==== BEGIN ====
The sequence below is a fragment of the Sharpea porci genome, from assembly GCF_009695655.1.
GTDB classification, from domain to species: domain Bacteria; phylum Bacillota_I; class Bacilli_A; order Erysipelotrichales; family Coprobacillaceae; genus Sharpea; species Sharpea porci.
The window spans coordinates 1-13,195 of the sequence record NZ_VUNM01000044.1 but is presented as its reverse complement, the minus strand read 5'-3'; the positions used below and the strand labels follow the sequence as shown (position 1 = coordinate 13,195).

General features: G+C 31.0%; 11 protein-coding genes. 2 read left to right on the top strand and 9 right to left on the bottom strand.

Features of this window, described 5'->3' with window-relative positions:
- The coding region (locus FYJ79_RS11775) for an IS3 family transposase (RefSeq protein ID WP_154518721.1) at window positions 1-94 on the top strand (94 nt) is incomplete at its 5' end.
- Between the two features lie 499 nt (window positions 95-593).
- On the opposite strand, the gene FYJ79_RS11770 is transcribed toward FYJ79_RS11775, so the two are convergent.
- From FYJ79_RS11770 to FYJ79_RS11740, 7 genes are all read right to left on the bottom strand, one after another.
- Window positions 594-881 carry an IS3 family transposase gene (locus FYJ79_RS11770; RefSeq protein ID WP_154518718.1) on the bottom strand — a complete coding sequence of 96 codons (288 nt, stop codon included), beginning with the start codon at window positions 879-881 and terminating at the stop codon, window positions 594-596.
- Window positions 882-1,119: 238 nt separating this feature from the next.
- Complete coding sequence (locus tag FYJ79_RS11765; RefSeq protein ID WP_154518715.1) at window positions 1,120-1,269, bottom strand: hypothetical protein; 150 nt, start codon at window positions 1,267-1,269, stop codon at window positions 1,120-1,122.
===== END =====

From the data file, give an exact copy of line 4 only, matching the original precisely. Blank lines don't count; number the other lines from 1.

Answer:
General features: G+C 31.0%; 11 protein-coding genes. 2 read left to right on the top strand and 9 right to left on the bottom strand.